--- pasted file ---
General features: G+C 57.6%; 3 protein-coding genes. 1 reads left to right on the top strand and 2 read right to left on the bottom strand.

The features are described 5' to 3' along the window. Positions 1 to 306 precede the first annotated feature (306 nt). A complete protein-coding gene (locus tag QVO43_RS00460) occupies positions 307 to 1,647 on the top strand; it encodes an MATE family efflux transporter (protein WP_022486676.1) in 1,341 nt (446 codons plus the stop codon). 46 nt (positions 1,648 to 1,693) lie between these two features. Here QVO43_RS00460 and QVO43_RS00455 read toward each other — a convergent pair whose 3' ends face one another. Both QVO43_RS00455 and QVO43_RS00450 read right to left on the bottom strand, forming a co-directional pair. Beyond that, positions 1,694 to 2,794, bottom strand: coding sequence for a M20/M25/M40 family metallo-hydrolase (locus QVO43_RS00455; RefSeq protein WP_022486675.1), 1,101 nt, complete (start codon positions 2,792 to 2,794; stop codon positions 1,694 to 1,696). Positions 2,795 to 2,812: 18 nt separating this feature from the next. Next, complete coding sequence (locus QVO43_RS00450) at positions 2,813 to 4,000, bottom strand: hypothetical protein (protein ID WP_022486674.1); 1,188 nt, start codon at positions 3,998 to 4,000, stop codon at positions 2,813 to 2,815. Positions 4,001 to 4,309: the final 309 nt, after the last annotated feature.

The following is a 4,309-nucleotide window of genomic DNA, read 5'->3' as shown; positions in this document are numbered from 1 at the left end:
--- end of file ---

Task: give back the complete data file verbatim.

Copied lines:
General features: G+C 57.6%; 3 protein-coding genes. 1 reads left to right on the top strand and 2 read right to left on the bottom strand.

The features are described 5' to 3' along the window. Positions 1 to 306 precede the first annotated feature (306 nt). A complete protein-coding gene (locus tag QVO43_RS00460) occupies positions 307 to 1,647 on the top strand; it encodes an MATE family efflux transporter (protein WP_022486676.1) in 1,341 nt (446 codons plus the stop codon). 46 nt (positions 1,648 to 1,693) lie between these two features. Here QVO43_RS00460 and QVO43_RS00455 read toward each other — a convergent pair whose 3' ends face one another. Both QVO43_RS00455 and QVO43_RS00450 read right to left on the bottom strand, forming a co-directional pair. Beyond that, positions 1,694 to 2,794, bottom strand: coding sequence for a M20/M25/M40 family metallo-hydrolase (locus QVO43_RS00455; RefSeq protein WP_022486675.1), 1,101 nt, complete (start codon positions 2,792 to 2,794; stop codon positions 1,694 to 1,696). Positions 2,795 to 2,812: 18 nt separating this feature from the next. Next, complete coding sequence (locus QVO43_RS00450) at positions 2,813 to 4,000, bottom strand: hypothetical protein (protein ID WP_022486674.1); 1,188 nt, start codon at positions 3,998 to 4,000, stop codon at positions 2,813 to 2,815. Positions 4,001 to 4,309: the final 309 nt, after the last annotated feature.

The following is a 4,309-nucleotide window of genomic DNA, read 5'->3' as shown; positions in this document are numbered from 1 at the left end: